Essential Oils With and Without Alcohol: Substantivity and Antiplaque Effect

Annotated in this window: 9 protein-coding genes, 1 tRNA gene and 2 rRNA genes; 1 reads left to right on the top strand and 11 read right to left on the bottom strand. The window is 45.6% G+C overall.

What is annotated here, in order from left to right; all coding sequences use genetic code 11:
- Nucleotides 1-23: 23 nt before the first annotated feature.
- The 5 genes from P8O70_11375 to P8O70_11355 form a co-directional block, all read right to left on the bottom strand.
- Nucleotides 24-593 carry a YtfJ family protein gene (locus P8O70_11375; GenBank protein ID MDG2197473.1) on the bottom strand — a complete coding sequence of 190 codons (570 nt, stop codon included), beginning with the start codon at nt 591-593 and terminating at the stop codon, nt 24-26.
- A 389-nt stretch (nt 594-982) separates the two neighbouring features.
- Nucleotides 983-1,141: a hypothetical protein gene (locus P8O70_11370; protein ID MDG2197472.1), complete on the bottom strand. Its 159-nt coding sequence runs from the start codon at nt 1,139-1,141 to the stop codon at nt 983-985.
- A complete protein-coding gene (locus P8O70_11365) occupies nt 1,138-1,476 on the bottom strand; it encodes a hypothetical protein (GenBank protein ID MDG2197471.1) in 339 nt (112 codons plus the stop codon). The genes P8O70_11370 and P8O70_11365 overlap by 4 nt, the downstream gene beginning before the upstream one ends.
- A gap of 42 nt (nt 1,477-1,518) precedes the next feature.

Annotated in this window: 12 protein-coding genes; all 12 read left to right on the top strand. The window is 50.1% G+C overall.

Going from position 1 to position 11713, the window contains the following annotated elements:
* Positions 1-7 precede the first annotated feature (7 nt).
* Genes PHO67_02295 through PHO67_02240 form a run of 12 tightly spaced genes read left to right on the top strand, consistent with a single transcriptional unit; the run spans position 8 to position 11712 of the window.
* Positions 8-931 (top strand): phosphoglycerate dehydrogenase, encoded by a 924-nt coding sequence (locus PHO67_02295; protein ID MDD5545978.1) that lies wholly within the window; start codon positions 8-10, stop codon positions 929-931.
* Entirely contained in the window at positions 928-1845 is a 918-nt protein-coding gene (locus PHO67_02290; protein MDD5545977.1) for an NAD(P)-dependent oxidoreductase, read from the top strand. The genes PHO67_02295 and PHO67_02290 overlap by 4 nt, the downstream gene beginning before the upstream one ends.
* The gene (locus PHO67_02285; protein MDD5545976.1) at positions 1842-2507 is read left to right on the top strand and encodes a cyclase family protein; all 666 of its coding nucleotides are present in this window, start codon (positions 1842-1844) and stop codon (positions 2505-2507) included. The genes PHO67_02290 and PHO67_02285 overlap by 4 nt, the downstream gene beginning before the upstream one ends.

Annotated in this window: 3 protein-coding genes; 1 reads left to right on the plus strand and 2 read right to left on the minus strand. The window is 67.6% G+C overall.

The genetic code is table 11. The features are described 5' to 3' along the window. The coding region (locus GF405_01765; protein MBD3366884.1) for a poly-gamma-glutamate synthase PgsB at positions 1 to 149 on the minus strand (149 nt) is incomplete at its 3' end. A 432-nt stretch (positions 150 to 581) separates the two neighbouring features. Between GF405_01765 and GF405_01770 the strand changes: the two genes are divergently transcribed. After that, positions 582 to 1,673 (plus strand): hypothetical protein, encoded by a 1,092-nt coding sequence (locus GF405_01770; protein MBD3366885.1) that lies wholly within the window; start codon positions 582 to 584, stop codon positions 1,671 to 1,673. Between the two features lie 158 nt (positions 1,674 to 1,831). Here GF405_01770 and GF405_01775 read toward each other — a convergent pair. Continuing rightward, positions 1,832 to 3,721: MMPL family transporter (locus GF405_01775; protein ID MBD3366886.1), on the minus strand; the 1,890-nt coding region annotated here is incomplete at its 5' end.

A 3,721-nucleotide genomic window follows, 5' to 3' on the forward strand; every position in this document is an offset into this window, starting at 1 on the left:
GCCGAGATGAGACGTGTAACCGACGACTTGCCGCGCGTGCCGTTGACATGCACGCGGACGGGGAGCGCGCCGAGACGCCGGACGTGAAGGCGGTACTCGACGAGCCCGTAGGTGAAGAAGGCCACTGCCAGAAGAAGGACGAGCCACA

The Essential oils (EO) are composed by a wide diversity of products. Therefore, their antimicrobial activity will be related to their composition, configuration, amount and their possible interaction. The traditional formulation containing EO (T-EO) is a complex mixture of phenolic compounds combined with determinate EO: 0.092% of eucalyptol, 0.064% of thymol, 0.06% of methyl-salicylate and y 0.042% of menthol. All of this solved in a hydroalcoholic vehicle containing from a 21.6% to a 26.9% of alcohol. Thus, T-EO contain ethanol, which is a chemical compound used in order to dissolve and stabilize the numerous substances present in the rinse. The concentration of ethanol present in the T-EO rinses, as previously said, is more than 20%. This concentration of ethanol, higher than 20%, is been found sufficient to dissolve the EO but insufficient to have a direct antibacterial effect. In fact, the manufacturer presents the alcohol contain (21.6%), among others, as an inactive ingredient in its formula. Over the years, the adequacy of the use of ethanol in mouthwashes, as well as their effects on the surfaces of composite restorations and their possible role in development of oropharyngeal cancer have been discussed. Although a direct cause-and-effect correlation between the development of oropharyngeal carcinoma and the use of alcohol-based rinses has not been demonstrated and probably it will never be (at least by epidemiological studies), it is considered desirable to eliminate ethanol from daily mouthwashes, especially for those patients at higher risk. Furthermore, the fact that the alcohol is present in its formula, have produced that some clinical practitioners do not prescribe the traditional formula due to the controversy of the issue. All this have lead to the development of new, alcohol free formulations of EO (Af-EO). The composition of the Af-EO is exactly the same in their active ingredients (Eucalyptol, Thymol, Methyl-salycilate and Menthol), but sodium fluoride has been added. Some differences are found in their inactive ingredients. These are based on the alcohol containing of the T-EO, without presence in the Af-EO and the presence of Propylene Glycol, sodium lauryl sulfate and sucralose in the Af-EO, without presence in the T-EO. In order to measure the efficacy of a mouthwash against the dental plaque two different concepts should be defined: the substantivity and antiplaque effect. The substantivity of an oral antiseptic is defined as the prolonged adherence to the oral surfaces and its slow release at effective doses which guarantee the persistence of the antimicrobial activity. The more substantivity an oral antiseptic has the better. For its study in vivo, the most popular models are those which analyze the effect that a single mouthwash has in a mature biofilm. The second aspect that should be studied from an oral antiseptic, the antiplaque effect, is defined as the capacity that an agent has to avoid the formation of bacterial aggregates (plaque) on the oral surfaces. For its study in vivo, models start from a baseline sample with levels of plaque near to 0 in order to assess the power of the antiseptic to reduce the formation of bacterial plaque (normally dental plaque) against the control. A clinical study of 6 months using a determinate antiplaque agent is necessary in order to tag an antiseptic as effective. However, in the literature, there is an established model of 4 days of plaque regrowing which can assess the inhibitory activity that the mouthwashes have per se; furthermore, it determines the relative efficacy of the different formulations being considered as predictable of the antiplaque effect of an antiseptic. In addition, another important factor in the study in vivo of an oral antiseptic is the necessity to conserve intact the oral biofilm at all stages: formation, recollection and analysis of the oral samples. This is in order not to interfere the delicate three dimensional structure of the oral biofilm which has been proven to be essential in the resistance to the effects of an external antiseptic agent. For these reasons, the study of the oral biofilm with the help of intraoral disks hold in specially designed apparatus combined with the application of the Confocal Laser Scanning Microscopy have proved to be very valuable at the study of the oral biofilm in its intact hydrated natural state. Since an alcohol free formulation of the EO have come up to the market, it seems convenient to compare its effects to the traditional one. Although some studies comparing the effects of T-EO and Af-EO have been found, none of them assessed and compared their substantivity and antiplaque effect in an in vivo model of structured oral biofilm. For this reason, the aim of the present study was to compare the in vivo antibacterial effect (immediate effect, substantivity and antiplaque effect) of the EO with and without alcohol in structured oral biofilm.